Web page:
SaneBox ($6 per month) is an amazing email service that makes your existing email inbox more manageable. (I’ll describe in more detail how it works in a bit.) A new iPhone app, also simply called SaneBox (for iPhone) is free to download and gives you a new way to view emails that SaneBox has swept out of your inbox and into special folders, where they’re less likely to distract you.
When I met recently with Dmitri Leonov, SaneBox’s vice president of growth he explained that this new app came about as a result of user demand, rather than a push from within the company itself. (See a five-minute cut of the interview in the video below, and the uncut interview later this month in my weekly Get Organized series.) Many existing SaneBox users will find the app doesn’t add much to the core SaneBox experience. But some may prefer a custom app designed specifically for reviewing those less important or unimportant messages. The core SaneBox experience takes place in your existing email account, whether that’s Gmail, Outlook, or some other service, so you still get all that SaneBox has to offer if you use the stock Mail app or even Gmail’s standalone app.
When you first sign up for SaneBox, it creates one folder by default in your existing email, called @SaneLater. The service looks at all the metadata that your email service preserves, such as whether you’ve replied to messages from a certain sender, and if so how quickly, or whether you tend to trash certain kinds of messages quickly. It uses that information to make judgment calls about which messages are important (and thus remain in the inbox) and unimportant, in which case they get swept into the @SaneLater folder. You can add more folders, including a “snooze” folder called @SaneTomorrow, that keeps messages out of sight until the next day, when it returns them to your inbox and marks them as unread.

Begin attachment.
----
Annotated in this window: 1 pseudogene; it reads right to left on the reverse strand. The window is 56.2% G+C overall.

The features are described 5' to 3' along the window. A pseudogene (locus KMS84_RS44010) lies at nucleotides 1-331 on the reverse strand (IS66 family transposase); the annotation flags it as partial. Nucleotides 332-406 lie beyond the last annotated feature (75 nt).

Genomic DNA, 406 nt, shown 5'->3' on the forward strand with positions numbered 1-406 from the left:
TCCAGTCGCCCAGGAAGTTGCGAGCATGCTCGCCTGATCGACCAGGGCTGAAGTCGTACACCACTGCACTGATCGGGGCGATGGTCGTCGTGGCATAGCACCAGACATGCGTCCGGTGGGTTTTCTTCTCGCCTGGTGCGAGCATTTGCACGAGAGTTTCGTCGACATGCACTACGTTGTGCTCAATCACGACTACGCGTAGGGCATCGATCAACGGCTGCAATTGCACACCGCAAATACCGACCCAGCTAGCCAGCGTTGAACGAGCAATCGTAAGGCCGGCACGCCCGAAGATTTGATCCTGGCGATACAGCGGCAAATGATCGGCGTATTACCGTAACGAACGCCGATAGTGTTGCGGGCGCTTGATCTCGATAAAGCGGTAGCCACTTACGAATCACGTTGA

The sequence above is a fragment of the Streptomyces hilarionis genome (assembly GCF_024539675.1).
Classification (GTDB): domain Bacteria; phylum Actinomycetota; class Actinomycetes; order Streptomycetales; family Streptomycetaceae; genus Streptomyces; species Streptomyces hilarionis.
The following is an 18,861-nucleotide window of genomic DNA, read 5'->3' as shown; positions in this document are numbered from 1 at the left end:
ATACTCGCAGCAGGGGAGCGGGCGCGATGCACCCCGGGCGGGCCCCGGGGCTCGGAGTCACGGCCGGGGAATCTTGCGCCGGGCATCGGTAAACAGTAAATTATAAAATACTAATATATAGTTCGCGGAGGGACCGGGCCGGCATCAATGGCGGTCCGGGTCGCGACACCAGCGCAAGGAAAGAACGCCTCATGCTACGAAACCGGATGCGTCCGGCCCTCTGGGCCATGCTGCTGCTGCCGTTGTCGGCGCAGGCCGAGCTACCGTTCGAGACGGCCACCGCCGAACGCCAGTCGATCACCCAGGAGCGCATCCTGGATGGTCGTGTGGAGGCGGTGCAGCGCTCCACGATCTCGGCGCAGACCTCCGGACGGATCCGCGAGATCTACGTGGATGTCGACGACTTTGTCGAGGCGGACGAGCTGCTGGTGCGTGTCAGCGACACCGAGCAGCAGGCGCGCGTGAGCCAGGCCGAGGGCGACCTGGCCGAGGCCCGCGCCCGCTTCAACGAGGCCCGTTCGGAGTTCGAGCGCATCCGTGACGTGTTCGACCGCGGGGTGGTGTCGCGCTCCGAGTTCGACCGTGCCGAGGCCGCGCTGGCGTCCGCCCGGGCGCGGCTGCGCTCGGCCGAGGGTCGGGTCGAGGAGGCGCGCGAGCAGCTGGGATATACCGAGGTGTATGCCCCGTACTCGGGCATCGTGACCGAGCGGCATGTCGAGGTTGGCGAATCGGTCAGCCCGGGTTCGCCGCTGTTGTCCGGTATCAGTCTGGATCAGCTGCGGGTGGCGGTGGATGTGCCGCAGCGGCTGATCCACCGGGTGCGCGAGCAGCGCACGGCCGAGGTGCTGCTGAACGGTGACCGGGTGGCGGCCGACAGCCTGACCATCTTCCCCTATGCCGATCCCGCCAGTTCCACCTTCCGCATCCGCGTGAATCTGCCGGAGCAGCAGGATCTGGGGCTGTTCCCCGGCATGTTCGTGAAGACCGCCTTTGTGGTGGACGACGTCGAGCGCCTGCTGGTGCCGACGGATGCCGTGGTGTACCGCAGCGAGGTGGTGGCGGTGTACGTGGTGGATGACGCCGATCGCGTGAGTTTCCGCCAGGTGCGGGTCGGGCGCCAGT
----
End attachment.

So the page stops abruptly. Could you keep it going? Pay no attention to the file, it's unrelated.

The app shows a list of different SaneBox folders, and a selection for your inbox, but not other folders you may have created in your email program. So for example, my email account has a folder called “2013 TRAVEL,” which doesn’t even show up in the SaneBox app.
You can review the messages in any of these folders, process messages in bulk (e.g., select a bunch and delete them), or use the app to further “train” SaneBox regarding which messages should remain in the inbox and which ones truly are unimportant.
But here’s the thing: You can do all that from the Mail app and the Gmail app already.
The SaneBox app is free to download, and existing SaneBox users may want to check it out just to see if they prefer this interface to their other mobile email apps. But you won’t get anything special out of it other than a custom view. If that changes—and I hope it does; I hope the app eventually grows to offer something unique that you can’t get from any other app—I’ll be sure to let you know with an update to this review.
If you’re not a SaneBox user, you should sign up for it immediately, especially if you struggle with email overload and want to be more organized with email. SaneBox is a PCMag Editors’ Choice service, and one that I personally recommend to busy professionals.
|Type||Business, Personal, Professional|
Copyright © 2012 Ziff Davis, Inc